See if there is not a way to make these daydreams and bucket list activities happen.

If not, how close to the intent can you get? An online friend of mine told me about a year ago that he wanted to be a writer. I asked him what he thought it would take to fulfill this dream. I got a long list of things that he thought were necessary to be a writer:

  1. Literary Agent
  2. Publisher
  3. Excellent press reviews

After a few more messages, he agreed that he would have all of those things if he were a published, recognized writer. I then asked him if he had any idea how the great writers – Shakespeare, Wolfe, and Hemingway – all started out. He replied that he did not; I told him that they committed to putting pen to paper and letting their hands record what was in their heads.

Then all of them needed help; they gave their newest creation to someone with a critical eye to edit.

Ask Others to Help You

Some of their editors made the writing more accessible to the public, and others played devil’s advocate with the confusing or too lengthy passages. Wolfe had his Maxwell Perkins, Shakespeare his Edmond Malone, and Hemingway, well, he was fortunate as his fourth wife, Mary, was readily available when Maxwell Perkins was busy with other authors.

After we had messaged, we started talking by phone, and he made an effort to write. He submitted articles to magazines; he sent his manuscript to publishing houses, where he had to accept rejection or negative comments from some, and he sometimes felt discouraged.

In other words, practicing and learning his craft.

Today, this man is a published author of a book of poetry. That genre is not the easiest to write. Nor is it likely to gain him a top spot on the New York Times Bestseller list. His book of poetry is also not going to let him buy the mansion on the lake, either, but he’s dedicated to his passion, and a personally fulfilled, writer.

wishing two drops of ink marilyn l davis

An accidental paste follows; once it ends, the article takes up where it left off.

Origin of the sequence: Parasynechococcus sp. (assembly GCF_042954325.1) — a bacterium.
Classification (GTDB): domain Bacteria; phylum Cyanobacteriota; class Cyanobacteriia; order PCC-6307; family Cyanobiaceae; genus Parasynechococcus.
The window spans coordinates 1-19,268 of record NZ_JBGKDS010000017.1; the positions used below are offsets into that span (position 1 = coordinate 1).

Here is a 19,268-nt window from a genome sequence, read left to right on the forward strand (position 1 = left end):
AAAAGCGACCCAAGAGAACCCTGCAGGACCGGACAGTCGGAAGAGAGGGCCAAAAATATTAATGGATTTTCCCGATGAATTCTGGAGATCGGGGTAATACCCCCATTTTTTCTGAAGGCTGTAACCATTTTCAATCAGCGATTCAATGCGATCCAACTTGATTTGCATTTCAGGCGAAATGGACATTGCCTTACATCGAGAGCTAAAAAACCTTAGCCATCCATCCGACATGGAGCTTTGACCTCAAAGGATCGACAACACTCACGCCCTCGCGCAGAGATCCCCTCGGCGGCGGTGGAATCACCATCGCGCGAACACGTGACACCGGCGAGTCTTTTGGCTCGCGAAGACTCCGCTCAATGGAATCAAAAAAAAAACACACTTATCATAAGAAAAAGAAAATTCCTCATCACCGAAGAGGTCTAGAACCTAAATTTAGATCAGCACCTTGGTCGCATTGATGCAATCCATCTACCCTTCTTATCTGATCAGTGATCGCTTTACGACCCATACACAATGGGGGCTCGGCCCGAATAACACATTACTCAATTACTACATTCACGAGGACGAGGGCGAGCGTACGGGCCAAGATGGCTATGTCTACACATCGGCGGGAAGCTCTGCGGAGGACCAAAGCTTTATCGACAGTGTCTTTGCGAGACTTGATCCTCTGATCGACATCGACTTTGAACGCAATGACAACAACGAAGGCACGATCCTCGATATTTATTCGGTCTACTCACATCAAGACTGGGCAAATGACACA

What Are You Doing about Your Wishes?

Are you ignoring your passion? Have you had a lifelong desire to do something? Are you still making excuses that prevent you from pursuing your purpose? Click To Tweet

Then ask yourself:

  1. If there are valid reasons for not achieving the goal,  how close to the intent can you get?
  2. Is there a way to make these daydreams and wish list activities happen?
  3. What can you modify, alter or get close to on your wish list and stop making excuses?

Let me know what you dream of doing and if this encouraged you to try another approach. And if you still think you’re too old, don’t have the funds, you’ll try it tomorrow – which never seems to come, then think about all those late-in-life passions that other people found.  If your passion is writing, then consider submitting it to Two Drops of Ink. 


Two Drops of Ink: The Literary Home for Collaborative Writing


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  1. Hi Marilyn – As always, your posts are interesting, insightful and present the reader with options. This was another in a long line of helpful posts. I don’t know how you bring forth so much content, but I am so glad you do and that you share it so freely. 🙂
    I love your consistent gentle nudges and each time I read one of your posts, I feel as if I am sitting down for a conversation with a trusted mentor!
    I love your reminder that “someday is now.” The older I get the more I know this to be true. I wish I had learned this lesson much earlier in life – but alas, I can’t go back – but I can go forward.
    I also have had to learn that while there are many things I’d like to do, for one reason or another they aren’t possible – BUT there are so many that ARE POSSIBLE! I am choosing to focus on what is possible each day. 🙂 and to intentionally pursue my passion (writing). The encouragement from everyone here at Two Drops makes that pursuit easier. Thank you!
    Oh and Congrats to your daughter! What an accomplishment! Perhaps she will cook some of those culinary delights for her Mama if you ask nicely 🙂